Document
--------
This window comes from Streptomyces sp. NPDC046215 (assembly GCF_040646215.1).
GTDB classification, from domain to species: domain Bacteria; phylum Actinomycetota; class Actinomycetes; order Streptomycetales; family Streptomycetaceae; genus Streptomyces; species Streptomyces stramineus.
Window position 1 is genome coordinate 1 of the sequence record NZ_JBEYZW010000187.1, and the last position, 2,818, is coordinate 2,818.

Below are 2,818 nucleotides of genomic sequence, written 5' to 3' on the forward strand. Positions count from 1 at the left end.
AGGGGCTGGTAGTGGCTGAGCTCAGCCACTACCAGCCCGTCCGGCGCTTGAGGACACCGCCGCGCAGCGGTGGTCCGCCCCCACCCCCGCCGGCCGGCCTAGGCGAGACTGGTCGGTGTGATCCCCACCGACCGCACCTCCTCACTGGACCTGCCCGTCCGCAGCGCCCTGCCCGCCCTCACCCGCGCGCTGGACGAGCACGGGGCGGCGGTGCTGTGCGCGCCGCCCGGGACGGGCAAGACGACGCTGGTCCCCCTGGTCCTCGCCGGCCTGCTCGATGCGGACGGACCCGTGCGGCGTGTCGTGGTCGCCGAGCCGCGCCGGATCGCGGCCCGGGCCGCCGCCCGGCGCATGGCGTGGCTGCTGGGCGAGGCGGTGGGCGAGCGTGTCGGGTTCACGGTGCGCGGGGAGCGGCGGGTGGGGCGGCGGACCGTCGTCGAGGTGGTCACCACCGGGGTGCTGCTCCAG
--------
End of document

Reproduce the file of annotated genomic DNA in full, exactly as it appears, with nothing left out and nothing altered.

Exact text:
This window comes from Streptomyces sp. NPDC046215 (assembly GCF_040646215.1).
GTDB classification, from domain to species: domain Bacteria; phylum Actinomycetota; class Actinomycetes; order Streptomycetales; family Streptomycetaceae; genus Streptomyces; species Streptomyces stramineus.
Window position 1 is genome coordinate 1 of the sequence record NZ_JBEYZW010000187.1, and the last position, 2,818, is coordinate 2,818.

Below are 2,818 nucleotides of genomic sequence, written 5' to 3' on the forward strand. Positions count from 1 at the left end.
AGGGGCTGGTAGTGGCTGAGCTCAGCCACTACCAGCCCGTCCGGCGCTTGAGGACACCGCCGCGCAGCGGTGGTCCGCCCCCACCCCCGCCGGCCGGCCTAGGCGAGACTGGTCGGTGTGATCCCCACCGACCGCACCTCCTCACTGGACCTGCCCGTCCGCAGCGCCCTGCCCGCCCTCACCCGCGCGCTGGACGAGCACGGGGCGGCGGTGCTGTGCGCGCCGCCCGGGACGGGCAAGACGACGCTGGTCCCCCTGGTCCTCGCCGGCCTGCTCGATGCGGACGGACCCGTGCGGCGTGTCGTGGTCGCCGAGCCGCGCCGGATCGCGGCCCGGGCCGCCGCCCGGCGCATGGCGTGGCTGCTGGGCGAGGCGGTGGGCGAGCGTGTCGGGTTCACGGTGCGCGGGGAGCGGCGGGTGGGGCGGCGGACCGTCGTCGAGGTGGTCACCACCGGGGTGCTGCTCCAG